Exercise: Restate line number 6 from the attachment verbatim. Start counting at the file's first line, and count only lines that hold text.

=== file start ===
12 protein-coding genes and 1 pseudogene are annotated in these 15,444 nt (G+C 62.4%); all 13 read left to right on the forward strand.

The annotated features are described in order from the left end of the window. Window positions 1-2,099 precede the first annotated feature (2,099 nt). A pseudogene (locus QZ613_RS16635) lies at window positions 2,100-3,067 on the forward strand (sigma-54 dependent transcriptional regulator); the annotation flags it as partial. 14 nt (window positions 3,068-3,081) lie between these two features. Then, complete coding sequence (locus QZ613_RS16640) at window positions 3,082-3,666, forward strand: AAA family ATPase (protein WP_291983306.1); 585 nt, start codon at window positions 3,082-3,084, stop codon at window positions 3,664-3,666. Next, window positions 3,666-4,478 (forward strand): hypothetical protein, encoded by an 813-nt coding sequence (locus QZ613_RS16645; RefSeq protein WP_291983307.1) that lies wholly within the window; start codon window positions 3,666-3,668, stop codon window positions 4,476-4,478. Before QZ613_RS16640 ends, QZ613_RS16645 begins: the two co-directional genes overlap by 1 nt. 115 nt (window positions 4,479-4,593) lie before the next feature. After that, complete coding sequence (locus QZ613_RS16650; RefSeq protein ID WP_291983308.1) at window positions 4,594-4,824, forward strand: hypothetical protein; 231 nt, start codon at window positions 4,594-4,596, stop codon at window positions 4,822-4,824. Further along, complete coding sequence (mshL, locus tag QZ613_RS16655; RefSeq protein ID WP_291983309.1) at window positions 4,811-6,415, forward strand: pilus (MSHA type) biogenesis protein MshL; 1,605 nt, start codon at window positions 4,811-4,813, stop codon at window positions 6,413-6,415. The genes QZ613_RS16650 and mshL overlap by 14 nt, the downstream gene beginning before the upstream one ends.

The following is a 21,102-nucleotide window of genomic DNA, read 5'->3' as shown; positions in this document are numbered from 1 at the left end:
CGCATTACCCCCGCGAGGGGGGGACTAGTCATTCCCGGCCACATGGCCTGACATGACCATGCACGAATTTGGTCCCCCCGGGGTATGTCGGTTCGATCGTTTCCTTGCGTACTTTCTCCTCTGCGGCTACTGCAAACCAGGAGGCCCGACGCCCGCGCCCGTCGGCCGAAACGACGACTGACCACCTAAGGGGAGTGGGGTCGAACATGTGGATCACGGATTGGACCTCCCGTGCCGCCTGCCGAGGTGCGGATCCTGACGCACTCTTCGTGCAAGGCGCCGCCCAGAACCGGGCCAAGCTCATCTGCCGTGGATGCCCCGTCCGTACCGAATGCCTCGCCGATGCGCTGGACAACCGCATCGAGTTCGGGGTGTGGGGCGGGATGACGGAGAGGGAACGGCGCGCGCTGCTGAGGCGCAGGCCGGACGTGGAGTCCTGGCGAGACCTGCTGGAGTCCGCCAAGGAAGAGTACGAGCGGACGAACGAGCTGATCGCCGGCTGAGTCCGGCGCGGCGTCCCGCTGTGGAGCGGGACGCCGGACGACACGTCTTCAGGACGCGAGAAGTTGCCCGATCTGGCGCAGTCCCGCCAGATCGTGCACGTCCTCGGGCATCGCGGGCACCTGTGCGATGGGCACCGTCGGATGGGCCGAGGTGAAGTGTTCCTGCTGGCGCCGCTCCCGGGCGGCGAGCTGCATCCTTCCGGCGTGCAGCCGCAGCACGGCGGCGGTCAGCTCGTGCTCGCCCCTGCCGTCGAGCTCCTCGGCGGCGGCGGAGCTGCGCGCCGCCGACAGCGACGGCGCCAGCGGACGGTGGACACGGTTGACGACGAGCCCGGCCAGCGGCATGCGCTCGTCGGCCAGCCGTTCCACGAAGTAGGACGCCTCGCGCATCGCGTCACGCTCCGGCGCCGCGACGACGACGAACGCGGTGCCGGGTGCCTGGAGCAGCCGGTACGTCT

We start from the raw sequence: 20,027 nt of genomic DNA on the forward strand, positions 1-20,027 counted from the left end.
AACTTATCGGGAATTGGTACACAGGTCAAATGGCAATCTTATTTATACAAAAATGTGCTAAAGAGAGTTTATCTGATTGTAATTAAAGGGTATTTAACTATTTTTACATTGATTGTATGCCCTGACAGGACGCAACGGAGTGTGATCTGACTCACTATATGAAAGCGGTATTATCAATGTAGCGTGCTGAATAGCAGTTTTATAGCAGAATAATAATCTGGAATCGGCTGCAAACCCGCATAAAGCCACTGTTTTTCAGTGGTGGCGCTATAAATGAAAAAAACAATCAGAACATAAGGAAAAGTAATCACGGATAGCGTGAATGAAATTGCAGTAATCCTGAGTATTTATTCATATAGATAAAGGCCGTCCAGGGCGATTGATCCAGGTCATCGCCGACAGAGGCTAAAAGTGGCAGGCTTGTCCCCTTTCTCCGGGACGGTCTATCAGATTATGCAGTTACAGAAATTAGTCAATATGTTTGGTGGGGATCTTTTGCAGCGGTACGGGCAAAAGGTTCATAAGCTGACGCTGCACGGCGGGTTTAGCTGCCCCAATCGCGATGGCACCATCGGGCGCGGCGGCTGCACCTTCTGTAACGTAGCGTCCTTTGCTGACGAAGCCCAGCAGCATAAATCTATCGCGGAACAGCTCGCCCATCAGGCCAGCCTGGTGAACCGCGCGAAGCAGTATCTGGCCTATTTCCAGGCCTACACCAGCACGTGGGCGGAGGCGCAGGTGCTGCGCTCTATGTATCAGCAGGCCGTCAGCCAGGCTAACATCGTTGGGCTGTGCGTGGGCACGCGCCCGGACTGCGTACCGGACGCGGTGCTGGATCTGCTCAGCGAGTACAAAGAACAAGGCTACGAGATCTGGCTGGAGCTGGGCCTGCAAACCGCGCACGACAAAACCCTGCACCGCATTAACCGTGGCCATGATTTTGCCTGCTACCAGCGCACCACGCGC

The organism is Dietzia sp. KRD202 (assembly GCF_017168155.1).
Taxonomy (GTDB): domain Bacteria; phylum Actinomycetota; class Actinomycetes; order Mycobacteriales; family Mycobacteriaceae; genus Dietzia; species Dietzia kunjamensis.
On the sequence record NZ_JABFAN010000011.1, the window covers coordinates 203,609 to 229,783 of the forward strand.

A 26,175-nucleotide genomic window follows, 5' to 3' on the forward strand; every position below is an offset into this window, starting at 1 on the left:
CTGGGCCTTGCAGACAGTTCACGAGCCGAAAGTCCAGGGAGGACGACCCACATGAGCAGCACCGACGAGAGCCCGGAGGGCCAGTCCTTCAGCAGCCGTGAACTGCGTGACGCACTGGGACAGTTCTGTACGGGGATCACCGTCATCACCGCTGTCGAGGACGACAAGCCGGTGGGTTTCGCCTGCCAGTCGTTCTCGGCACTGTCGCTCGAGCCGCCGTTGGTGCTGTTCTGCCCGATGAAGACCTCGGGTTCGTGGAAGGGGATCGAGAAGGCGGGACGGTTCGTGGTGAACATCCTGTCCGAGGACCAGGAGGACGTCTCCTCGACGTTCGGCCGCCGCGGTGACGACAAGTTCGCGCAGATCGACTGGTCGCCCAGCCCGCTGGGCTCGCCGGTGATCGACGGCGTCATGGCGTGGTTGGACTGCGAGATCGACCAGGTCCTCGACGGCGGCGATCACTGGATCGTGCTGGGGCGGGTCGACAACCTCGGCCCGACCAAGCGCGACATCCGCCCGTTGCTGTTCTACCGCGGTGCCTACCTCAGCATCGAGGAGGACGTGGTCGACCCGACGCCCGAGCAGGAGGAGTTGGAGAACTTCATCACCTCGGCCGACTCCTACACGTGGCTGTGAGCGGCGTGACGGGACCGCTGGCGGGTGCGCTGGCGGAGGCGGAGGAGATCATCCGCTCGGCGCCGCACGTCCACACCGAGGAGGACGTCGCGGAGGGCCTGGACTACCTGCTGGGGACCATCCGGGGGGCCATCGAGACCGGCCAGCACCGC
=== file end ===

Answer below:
AACTTATCGGGAATTGGTACACAGGTCAAATGGCAATCTTATTTATACAAAAATGTGCTAAAGAGAGTTTATCTGATTGTAATTAAAGGGTATTTAACTATTTTTACATTGATTGTATGCCCTGACAGGACGCAACGGAGTGTGATCTGACTCACTATATGAAAGCGGTATTATCAATGTAGCGTGCTGAATAGCAGTTTTATAGCAGAATAATAATCTGGAATCGGCTGCAAACCCGCATAAAGCCACTGTTTTTCAGTGGTGGCGCTATAAATGAAAAAAACAATCAGAACATAAGGAAAAGTAATCACGGATAGCGTGAATGAAATTGCAGTAATCCTGAGTATTTATTCATATAGATAAAGGCCGTCCAGGGCGATTGATCCAGGTCATCGCCGACAGAGGCTAAAAGTGGCAGGCTTGTCCCCTTTCTCCGGGACGGTCTATCAGATTATGCAGTTACAGAAATTAGTCAATATGTTTGGTGGGGATCTTTTGCAGCGGTACGGGCAAAAGGTTCATAAGCTGACGCTGCACGGCGGGTTTAGCTGCCCCAATCGCGATGGCACCATCGGGCGCGGCGGCTGCACCTTCTGTAACGTAGCGTCCTTTGCTGACGAAGCCCAGCAGCATAAATCTATCGCGGAACAGCTCGCCCATCAGGCCAGCCTGGTGAACCGCGCGAAGCAGTATCTGGCCTATTTCCAGGCCTACACCAGCACGTGGGCGGAGGCGCAGGTGCTGCGCTCTATGTATCAGCAGGCCGTCAGCCAGGCTAACATCGTTGGGCTGTGCGTGGGCACGCGCCCGGACTGCGTACCGGACGCGGTGCTGGATCTGCTCAGCGAGTACAAAGAACAAGGCTACGAGATCTGGCTGGAGCTGGGCCTGCAAACCGCGCACGACAAAACCCTGCACCGCATTAACCGTGGCCATGATTTTGCCTGCTACCAGCGCACCACGCGC